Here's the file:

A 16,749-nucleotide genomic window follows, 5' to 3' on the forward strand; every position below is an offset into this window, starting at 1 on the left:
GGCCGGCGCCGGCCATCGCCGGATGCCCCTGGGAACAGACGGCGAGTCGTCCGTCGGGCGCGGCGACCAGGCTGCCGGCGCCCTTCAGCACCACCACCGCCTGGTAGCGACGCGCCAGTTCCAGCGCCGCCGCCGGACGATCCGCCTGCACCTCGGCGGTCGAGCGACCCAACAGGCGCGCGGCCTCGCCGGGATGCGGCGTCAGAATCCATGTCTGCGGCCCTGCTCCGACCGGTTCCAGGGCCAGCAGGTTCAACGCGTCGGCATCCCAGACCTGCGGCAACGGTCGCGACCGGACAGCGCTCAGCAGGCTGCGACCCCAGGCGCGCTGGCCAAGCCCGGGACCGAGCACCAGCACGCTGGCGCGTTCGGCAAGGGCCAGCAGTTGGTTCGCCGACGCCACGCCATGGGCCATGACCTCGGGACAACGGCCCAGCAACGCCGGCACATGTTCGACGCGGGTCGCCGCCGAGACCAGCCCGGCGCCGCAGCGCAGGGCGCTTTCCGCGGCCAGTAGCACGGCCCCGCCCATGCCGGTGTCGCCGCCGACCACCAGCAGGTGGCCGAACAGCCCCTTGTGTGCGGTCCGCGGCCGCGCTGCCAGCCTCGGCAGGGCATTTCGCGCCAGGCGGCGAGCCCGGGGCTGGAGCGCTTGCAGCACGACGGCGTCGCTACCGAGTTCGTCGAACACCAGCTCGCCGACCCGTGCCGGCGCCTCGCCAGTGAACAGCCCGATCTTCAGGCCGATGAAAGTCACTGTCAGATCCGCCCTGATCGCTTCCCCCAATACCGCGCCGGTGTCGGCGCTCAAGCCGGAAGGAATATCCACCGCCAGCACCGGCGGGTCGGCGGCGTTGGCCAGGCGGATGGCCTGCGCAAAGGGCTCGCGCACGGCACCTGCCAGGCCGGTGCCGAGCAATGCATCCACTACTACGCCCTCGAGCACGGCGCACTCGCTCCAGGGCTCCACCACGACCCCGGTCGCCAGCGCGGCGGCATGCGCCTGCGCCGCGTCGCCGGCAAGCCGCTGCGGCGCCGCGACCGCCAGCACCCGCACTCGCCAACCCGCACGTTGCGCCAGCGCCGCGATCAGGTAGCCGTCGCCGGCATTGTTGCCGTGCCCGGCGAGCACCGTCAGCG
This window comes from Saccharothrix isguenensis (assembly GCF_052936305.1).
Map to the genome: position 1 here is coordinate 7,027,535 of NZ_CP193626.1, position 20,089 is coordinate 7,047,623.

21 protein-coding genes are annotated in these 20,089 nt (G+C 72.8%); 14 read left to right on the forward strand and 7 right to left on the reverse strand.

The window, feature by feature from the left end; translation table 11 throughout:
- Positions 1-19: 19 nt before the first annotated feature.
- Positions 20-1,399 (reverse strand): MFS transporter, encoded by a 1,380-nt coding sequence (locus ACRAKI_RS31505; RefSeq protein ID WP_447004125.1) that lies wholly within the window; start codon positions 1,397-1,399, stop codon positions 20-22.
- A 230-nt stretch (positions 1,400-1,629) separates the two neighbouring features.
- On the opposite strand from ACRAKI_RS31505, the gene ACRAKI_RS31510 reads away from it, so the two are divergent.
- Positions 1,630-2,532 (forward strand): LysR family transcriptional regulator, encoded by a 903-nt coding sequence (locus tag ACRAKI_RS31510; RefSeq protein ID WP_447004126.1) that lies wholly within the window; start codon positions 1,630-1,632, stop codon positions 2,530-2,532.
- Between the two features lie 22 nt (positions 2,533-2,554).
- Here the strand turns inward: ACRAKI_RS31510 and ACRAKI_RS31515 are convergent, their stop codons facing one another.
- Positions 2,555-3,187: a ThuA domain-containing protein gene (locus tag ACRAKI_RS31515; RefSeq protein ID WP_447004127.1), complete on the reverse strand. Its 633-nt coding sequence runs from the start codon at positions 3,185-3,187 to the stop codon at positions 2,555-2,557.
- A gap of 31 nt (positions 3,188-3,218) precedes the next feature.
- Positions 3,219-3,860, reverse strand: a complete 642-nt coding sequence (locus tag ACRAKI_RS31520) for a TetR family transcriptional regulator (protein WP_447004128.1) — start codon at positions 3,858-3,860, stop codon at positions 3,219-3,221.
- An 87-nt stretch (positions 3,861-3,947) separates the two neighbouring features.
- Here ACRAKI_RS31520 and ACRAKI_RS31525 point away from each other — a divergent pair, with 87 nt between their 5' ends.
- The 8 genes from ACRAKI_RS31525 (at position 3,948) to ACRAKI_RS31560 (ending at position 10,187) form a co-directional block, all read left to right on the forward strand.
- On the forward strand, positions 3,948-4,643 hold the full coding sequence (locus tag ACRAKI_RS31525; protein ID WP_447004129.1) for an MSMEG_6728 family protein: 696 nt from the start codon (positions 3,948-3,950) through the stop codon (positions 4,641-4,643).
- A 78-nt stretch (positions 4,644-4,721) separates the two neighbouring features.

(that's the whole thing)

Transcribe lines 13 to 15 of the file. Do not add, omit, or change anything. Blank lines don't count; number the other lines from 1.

- Here the strand turns inward: ACRAKI_RS31510 and ACRAKI_RS31515 are convergent, their stop codons facing one another.
- Positions 2,555-3,187: a ThuA domain-containing protein gene (locus tag ACRAKI_RS31515; RefSeq protein ID WP_447004127.1), complete on the reverse strand. Its 633-nt coding sequence runs from the start codon at positions 3,185-3,187 to the stop codon at positions 2,555-2,557.
- A gap of 31 nt (positions 3,188-3,218) precedes the next feature.